New York City, NY
For over three centuries, the territories and trading networks of the Middle East were contested between the Roman and Parthian Empires (ca. 100 B.C.–A.D. 250), yet across the region life was not defined by these two superpowers alone. Local cultural and religious traditions flourished, and sculptures, wall paintings, jewelry, and other objects reveal how ancient identities were expressed through art.
Featuring 190 works from museums in the Middle East, Europe, and the United States, this exhibition will follow a journey along the great incense and silk routes that connected cities in southwestern Arabia, Nabataea, Judaea, Syria, and Mesopotamia, making the region a center of global trade.
Several of the archaeological sites featured, including Palmyra, Dura-Europos, and Hatra, have been damaged in recent years by deliberate destruction and looting, and the exhibition will also examine these events and responses to them.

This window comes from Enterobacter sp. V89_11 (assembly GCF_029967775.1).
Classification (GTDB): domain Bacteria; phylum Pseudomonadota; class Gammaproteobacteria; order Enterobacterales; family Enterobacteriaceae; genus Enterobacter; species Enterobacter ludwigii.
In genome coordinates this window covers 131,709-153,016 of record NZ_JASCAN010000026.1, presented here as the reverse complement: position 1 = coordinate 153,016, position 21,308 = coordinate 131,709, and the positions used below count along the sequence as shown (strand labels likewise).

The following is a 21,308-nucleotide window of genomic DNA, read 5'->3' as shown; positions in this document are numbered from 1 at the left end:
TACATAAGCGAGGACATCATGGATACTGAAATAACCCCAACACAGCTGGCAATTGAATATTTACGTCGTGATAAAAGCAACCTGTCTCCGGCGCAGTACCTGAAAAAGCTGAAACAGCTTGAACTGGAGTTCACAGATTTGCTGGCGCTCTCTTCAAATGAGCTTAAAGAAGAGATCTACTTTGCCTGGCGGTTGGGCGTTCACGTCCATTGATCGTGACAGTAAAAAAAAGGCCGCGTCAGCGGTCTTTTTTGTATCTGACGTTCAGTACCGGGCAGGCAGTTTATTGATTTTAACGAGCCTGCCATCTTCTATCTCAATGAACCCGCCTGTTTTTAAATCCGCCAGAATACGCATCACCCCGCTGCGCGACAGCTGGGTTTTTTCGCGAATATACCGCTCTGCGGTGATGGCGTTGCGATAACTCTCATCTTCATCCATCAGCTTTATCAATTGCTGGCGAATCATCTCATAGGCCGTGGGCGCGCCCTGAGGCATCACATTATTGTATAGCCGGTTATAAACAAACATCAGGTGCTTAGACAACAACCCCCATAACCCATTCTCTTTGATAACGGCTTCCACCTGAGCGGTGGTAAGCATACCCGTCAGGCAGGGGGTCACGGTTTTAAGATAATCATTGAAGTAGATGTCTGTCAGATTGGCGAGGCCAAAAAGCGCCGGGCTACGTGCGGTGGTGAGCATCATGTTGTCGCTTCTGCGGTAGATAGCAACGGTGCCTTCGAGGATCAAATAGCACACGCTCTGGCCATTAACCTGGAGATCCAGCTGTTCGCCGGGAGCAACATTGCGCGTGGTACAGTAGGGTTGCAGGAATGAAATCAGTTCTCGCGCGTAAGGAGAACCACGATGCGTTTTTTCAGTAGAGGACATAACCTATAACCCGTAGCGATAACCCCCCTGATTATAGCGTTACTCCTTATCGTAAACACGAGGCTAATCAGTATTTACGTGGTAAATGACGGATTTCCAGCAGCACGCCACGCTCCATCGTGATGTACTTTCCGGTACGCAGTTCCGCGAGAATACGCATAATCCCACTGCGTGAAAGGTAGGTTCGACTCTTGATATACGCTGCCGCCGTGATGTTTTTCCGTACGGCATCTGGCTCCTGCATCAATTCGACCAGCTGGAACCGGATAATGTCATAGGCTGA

Credit: Exhibition overview from museum website
Whether or not you go, the companion pubication, The World between Empires: Art and Identity in the Ancient Middle East, is a timely and definitive exploration of the art and culture of the ancient civilizations situated between Rome and the Middle East that presents a new way of understanding the region’s influential heritage. It examines the cultural histories of Timna, Petra, Baalbek, Palmyra, Dura-Europos, and Hatra together for the first time, capturing the intricate web of influence that emerged in the Ancient Middle East through the exchange of goods and ideas across the region. Works illustrated and discussed include statues, coins, reliefs, architectural elements and friezes, painted tiles and wall fragments, jewelry, textiles, and more. The World Between Empires is the definitive book on this subject, preserving what has been lost to time or violence, and contextualizing the significance of these works on a local and global scale. Emerging as an urgent response to the destruction of cultural heritage in Iraq, Syria, and Iran, this publication examines the art and architecture of regions that served as major trade routes between the Roman and Parthian Empires from 100 B.C. to A.D. 250.
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